Diverse teams do not drive company success alone. Inclusive collaboration is the mechanism by which teams can reap the benefits of their diversity. It doesn’t matter how diverse a team is, if the team culture is one that doesn’t recognize, value, or welcome those diverse perspectives. Teams should operate in a way that seeks authenticity, contribution, free exchange of ideas, and respectful debate. It’s not enough for diverse members to have a seat at the table. They also need a voice.
Why Inclusive Collaboration Matters for Your Team
Inclusive collaboration is a way to work together towards a common goal, where every member of the team is expected to contribute and feels comfortable. When teams collaborate inclusively, they align on common goals and interpersonal norms that will ensure success for both individuals and the group as a whole.
Inclusive collaboration at work evolves from a psychologically safe space that allows individuals from all races, genders, demographics, ages, physical abilities, and backgrounds to communicate respectfully together. Inclusive collaboration is important to businesses in all industries to achieve employee satisfaction, retention, and higher performance.
The Importance of Inclusion and Collaboration
Consider how your business would suffer if a third or half of your employees weren’t there. You would expect lower profit margins, less productivity, and lower success rates. The results are similar when you have employees within your organization who don’t feel comfortable speaking up or sharing new ideas. By creating an inclusive atmosphere where employees can offer their best ideas without fear, engagement is increased, and the organization performs at higher levels.
Ultimately, a cycle of success is created that helps your organization recruit and retain highly qualified employees while increasing financial gains. Consider the data on how diversity and inclusivity lead to a collaborative atmosphere that helps companies succeed.
We already know that diversity improves workplace performance. Case in point:
- Gender-diverse companies outperform gender-homogeneous organizations by 50%.
- Companies with above-average executive team diversity are 36% more likely to financially outperform non-diverse competitors.
Employee Contributions Improve Company Culture
By creating an inclusive environment, you encourage each member of your team to contribute more and perform at higher levels. You also create an attractive company culture that engages workers and encourages new recruits to join your organization. This is crucial in a competitive labor market with exceptionally high turnover.
Over 28 million workers quit their jobs in 2021. The November 2021 Job Openings and Labor Turnover (JOLTS) report shows that 4.5 million workers quit in a single month. Yet, another important statistic in the same report shows that these workers aren’t quitting work altogether. The “hires” section of the report reveals that 6.7 million employees were hired in November. For employers, this means that the opinions of job seekers and those leaving current positions are crucial to management decisions in 2022. Consider these statistics about employees entering and quitting positions:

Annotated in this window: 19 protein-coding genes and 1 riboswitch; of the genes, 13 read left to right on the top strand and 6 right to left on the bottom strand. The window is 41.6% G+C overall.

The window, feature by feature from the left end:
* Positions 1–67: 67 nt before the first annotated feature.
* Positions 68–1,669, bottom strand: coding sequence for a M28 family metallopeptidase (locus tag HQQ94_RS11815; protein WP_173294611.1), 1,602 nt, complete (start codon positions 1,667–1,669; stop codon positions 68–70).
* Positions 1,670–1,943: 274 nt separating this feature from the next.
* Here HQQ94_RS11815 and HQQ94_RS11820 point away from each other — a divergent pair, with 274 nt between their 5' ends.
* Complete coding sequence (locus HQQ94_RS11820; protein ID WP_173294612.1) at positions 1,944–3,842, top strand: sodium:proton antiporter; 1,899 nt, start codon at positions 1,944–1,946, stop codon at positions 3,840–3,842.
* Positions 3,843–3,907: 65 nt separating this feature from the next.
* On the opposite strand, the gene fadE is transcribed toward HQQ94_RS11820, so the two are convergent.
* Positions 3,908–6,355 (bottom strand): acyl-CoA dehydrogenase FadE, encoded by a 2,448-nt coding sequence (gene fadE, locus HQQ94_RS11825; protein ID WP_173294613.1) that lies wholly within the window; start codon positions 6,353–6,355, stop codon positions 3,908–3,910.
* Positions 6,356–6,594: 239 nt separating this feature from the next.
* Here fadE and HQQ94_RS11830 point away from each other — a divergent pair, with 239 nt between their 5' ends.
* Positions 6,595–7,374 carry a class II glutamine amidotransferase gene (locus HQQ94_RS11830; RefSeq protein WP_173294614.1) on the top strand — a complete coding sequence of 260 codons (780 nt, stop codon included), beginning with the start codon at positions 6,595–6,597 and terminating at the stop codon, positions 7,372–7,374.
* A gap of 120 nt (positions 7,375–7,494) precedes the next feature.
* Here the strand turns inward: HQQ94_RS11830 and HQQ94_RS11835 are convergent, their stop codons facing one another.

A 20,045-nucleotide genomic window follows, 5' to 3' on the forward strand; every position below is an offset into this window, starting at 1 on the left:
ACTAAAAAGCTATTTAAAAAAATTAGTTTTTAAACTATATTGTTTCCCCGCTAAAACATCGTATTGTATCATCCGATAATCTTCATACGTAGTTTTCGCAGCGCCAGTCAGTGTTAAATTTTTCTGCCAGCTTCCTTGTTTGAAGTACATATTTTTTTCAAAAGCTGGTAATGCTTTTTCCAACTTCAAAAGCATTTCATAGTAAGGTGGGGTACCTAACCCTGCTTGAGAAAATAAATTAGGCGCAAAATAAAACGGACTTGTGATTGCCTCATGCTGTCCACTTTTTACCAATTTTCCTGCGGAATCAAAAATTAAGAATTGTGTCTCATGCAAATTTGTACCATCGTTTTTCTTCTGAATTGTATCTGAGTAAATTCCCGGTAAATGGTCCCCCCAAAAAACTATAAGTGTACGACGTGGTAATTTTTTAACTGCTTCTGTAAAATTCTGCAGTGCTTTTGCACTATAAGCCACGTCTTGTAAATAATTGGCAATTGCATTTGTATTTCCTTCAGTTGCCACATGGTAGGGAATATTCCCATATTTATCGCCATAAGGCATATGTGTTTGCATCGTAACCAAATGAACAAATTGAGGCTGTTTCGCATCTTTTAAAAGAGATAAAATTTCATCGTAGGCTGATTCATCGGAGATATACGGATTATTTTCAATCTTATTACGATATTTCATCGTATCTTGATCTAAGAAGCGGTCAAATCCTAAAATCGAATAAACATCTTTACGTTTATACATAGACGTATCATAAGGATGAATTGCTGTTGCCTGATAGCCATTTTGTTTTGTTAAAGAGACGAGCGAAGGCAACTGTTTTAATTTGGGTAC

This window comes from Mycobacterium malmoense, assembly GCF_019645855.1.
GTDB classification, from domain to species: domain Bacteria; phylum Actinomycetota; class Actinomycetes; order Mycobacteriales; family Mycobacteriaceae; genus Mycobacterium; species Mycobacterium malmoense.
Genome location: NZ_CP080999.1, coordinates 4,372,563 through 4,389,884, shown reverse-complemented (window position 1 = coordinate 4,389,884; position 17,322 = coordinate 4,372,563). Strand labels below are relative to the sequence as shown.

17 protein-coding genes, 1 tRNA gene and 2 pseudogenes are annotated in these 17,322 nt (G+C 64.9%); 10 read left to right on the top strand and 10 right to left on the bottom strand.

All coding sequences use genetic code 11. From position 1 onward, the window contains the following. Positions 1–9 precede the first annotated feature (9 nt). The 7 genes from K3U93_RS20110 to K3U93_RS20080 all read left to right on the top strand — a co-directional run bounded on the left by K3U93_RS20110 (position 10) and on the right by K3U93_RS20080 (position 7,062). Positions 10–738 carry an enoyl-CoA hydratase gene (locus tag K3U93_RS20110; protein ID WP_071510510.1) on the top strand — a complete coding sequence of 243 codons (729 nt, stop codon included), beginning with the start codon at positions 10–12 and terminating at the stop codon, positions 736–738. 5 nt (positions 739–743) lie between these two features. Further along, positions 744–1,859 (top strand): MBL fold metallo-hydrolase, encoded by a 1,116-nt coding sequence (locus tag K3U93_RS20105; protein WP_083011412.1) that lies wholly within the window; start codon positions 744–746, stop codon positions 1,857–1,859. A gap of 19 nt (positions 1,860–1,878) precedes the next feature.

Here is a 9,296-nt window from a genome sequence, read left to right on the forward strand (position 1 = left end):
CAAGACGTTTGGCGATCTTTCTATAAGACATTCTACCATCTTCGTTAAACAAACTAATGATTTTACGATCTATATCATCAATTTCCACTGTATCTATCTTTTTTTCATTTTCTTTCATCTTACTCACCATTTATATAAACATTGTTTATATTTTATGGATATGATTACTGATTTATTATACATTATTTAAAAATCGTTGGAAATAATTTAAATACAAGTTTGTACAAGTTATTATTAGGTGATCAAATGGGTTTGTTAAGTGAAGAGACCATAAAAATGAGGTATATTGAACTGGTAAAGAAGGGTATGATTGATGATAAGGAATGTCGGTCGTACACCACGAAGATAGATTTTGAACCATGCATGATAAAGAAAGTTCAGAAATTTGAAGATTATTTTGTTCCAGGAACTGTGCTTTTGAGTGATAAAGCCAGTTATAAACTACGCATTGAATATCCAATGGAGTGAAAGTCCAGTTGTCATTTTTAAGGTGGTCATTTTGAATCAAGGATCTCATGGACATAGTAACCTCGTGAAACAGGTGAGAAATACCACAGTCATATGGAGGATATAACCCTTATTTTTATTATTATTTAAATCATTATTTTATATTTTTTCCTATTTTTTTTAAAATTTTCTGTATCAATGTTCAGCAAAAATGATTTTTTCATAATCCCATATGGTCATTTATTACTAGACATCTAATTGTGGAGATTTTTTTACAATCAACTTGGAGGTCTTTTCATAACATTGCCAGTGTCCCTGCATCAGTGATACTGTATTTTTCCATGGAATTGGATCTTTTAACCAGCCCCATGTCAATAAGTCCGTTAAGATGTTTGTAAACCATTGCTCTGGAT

- 76% of job seekers say a diverse workforce is an important factor when evaluating companies and job offers.
- 80% of workers want inclusive companies.
- The top three reasons employees quit in 2021 were: 1. Burnout, 2. Seeking flexibility, and 3. Seeking a more caring culture.
It might seem startling to employers that money isn’t driving the employment decisions of most employees. However, when you consider RallyBright data on the connection between inclusive collaboration and burnout, it’s not that surprising. Employees must feel included and valued to offer their best performance on the job.
Inclusive Collaboration is Better for Employees and Their Employers
Inclusive collaboration at work is critical, both for high-performing and satisfied teams, as well as their employers. When teams are practicing inclusive collaboration, they’re able to best work together, align on goals, and achieve overall success. Likewise, when inclusive collaboration is in play, leaders can expect to see more productivity, great teamwork, higher success rates, and even higher profit margins.
And while the benefits of inclusive collaboration are numerous, actually transitioning teams to a state of inclusive collaboration can take some effort. Leaders need to look at their hiring processes, employee spaces, and team atmosphere, while using measurable data to ultimately transition to inclusive collaboration. While this can sound like a big undertaking, leaders don’t need to do it all on their own: RallyBright is here to help.
RallyBright’s Inclusive Collaboration Toolkit is designed to measure inclusion and collaboration across six key behavioral and attitudinal dimensions. By measuring progress and taking targeted action toward improvement, job satisfaction and turnover rates can be improved. To learn more, schedule your free demo today.